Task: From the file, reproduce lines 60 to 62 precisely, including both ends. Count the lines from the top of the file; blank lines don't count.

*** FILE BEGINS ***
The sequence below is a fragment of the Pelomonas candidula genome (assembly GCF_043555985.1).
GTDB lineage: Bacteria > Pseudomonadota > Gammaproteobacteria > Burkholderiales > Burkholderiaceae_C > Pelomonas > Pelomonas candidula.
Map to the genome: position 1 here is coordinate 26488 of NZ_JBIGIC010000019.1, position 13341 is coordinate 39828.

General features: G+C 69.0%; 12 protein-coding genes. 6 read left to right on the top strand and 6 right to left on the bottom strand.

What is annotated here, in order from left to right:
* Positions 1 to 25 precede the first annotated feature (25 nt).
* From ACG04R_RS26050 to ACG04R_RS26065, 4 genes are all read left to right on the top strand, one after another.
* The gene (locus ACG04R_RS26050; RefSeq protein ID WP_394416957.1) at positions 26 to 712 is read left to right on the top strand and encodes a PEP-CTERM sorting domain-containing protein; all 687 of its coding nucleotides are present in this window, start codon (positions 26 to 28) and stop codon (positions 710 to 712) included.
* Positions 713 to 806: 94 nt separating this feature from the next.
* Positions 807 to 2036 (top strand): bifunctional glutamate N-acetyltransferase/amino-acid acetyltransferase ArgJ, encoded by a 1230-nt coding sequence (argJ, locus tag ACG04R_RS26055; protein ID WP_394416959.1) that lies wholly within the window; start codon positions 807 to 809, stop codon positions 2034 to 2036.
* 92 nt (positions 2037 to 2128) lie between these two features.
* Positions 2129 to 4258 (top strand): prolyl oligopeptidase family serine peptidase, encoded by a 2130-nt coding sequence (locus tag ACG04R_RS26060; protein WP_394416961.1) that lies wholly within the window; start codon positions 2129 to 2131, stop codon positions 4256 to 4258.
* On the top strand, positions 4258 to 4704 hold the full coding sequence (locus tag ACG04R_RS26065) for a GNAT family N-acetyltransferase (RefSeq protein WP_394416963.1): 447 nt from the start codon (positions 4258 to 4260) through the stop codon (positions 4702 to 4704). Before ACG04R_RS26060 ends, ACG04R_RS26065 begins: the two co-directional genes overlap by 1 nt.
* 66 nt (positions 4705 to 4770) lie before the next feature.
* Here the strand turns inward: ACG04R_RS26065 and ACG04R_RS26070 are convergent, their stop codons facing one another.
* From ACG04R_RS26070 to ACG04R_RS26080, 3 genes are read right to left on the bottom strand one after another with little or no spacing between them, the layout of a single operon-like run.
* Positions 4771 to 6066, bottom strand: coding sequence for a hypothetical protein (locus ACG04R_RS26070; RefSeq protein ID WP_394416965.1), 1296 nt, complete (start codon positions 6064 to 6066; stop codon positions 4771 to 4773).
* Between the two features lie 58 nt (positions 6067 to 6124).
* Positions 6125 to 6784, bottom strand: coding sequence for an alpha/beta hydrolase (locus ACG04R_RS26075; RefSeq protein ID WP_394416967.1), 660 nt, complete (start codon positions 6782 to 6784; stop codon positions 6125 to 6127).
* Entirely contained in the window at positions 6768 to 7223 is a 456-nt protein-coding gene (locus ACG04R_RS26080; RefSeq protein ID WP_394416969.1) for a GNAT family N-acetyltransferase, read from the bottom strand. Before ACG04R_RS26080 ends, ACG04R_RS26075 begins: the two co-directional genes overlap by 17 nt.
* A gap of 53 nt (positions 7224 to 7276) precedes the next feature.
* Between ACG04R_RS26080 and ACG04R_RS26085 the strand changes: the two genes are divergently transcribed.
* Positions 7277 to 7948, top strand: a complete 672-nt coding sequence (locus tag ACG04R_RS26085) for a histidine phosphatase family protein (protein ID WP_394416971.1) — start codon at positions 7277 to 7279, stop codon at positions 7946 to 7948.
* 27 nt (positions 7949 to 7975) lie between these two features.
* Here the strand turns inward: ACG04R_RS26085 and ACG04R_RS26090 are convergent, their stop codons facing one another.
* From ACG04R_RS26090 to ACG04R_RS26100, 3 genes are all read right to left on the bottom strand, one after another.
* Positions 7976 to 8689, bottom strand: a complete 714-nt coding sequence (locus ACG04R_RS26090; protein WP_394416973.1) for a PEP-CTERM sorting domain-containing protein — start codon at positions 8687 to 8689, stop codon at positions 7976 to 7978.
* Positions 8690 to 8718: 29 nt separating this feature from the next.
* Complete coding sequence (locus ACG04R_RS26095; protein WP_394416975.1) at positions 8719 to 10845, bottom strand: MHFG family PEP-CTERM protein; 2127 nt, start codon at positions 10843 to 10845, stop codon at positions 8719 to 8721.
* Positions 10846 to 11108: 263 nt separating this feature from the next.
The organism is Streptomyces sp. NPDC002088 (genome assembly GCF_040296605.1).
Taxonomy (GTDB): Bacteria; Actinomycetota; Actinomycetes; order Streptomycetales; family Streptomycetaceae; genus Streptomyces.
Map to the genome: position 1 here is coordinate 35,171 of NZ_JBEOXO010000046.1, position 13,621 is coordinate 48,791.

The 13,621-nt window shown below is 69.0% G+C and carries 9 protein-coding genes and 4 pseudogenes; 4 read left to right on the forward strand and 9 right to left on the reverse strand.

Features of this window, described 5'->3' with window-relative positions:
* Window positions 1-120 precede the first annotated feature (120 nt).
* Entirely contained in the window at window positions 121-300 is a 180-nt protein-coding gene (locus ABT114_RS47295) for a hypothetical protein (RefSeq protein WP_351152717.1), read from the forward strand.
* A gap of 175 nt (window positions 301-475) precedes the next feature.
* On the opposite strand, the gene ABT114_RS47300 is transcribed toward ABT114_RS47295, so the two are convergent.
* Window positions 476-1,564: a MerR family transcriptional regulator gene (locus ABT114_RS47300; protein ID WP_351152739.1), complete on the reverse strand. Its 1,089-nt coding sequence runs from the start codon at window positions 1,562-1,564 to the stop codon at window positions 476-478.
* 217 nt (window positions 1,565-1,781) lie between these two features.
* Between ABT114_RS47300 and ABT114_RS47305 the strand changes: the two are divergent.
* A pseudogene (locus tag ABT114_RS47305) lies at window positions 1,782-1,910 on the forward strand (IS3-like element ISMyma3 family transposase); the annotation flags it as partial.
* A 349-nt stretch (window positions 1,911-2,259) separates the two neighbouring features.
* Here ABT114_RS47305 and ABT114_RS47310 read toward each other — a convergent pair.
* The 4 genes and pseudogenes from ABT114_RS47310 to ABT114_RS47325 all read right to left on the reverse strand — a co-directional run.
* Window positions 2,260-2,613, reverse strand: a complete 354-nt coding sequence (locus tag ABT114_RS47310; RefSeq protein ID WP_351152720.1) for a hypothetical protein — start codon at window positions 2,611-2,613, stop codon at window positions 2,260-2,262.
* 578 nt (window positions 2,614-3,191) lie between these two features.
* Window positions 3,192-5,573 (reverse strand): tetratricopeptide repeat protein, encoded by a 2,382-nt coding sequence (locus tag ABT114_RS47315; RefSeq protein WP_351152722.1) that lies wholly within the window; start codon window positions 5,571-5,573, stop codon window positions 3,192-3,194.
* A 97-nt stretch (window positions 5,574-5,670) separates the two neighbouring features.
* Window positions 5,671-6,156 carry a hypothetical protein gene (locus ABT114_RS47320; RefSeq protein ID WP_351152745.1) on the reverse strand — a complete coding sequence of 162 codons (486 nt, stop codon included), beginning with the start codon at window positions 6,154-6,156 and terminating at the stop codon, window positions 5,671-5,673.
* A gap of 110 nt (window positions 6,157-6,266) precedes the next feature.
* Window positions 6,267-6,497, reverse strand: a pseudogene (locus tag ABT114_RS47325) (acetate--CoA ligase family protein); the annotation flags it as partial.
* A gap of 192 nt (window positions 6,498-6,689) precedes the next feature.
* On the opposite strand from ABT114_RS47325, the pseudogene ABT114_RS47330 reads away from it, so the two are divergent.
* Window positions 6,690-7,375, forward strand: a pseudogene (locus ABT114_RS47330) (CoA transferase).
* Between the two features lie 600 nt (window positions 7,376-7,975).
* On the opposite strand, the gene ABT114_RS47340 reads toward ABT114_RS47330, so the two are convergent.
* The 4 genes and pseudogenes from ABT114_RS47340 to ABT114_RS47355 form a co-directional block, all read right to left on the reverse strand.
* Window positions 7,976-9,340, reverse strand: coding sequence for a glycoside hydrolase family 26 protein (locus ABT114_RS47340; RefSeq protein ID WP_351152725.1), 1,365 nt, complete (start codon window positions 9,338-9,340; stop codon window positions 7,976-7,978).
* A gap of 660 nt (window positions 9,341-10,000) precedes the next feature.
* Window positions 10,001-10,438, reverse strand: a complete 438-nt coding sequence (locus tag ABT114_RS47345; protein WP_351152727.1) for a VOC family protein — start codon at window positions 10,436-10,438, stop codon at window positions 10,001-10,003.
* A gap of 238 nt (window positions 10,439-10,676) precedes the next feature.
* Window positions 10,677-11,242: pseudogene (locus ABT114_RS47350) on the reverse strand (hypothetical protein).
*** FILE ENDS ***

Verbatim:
* Window positions 7,976-9,340, reverse strand: coding sequence for a glycoside hydrolase family 26 protein (locus ABT114_RS47340; RefSeq protein ID WP_351152725.1), 1,365 nt, complete (start codon window positions 9,338-9,340; stop codon window positions 7,976-7,978).
* A gap of 660 nt (window positions 9,341-10,000) precedes the next feature.
* Window positions 10,001-10,438, reverse strand: a complete 438-nt coding sequence (locus tag ABT114_RS47345; protein WP_351152727.1) for a VOC family protein — start codon at window positions 10,436-10,438, stop codon at window positions 10,001-10,003.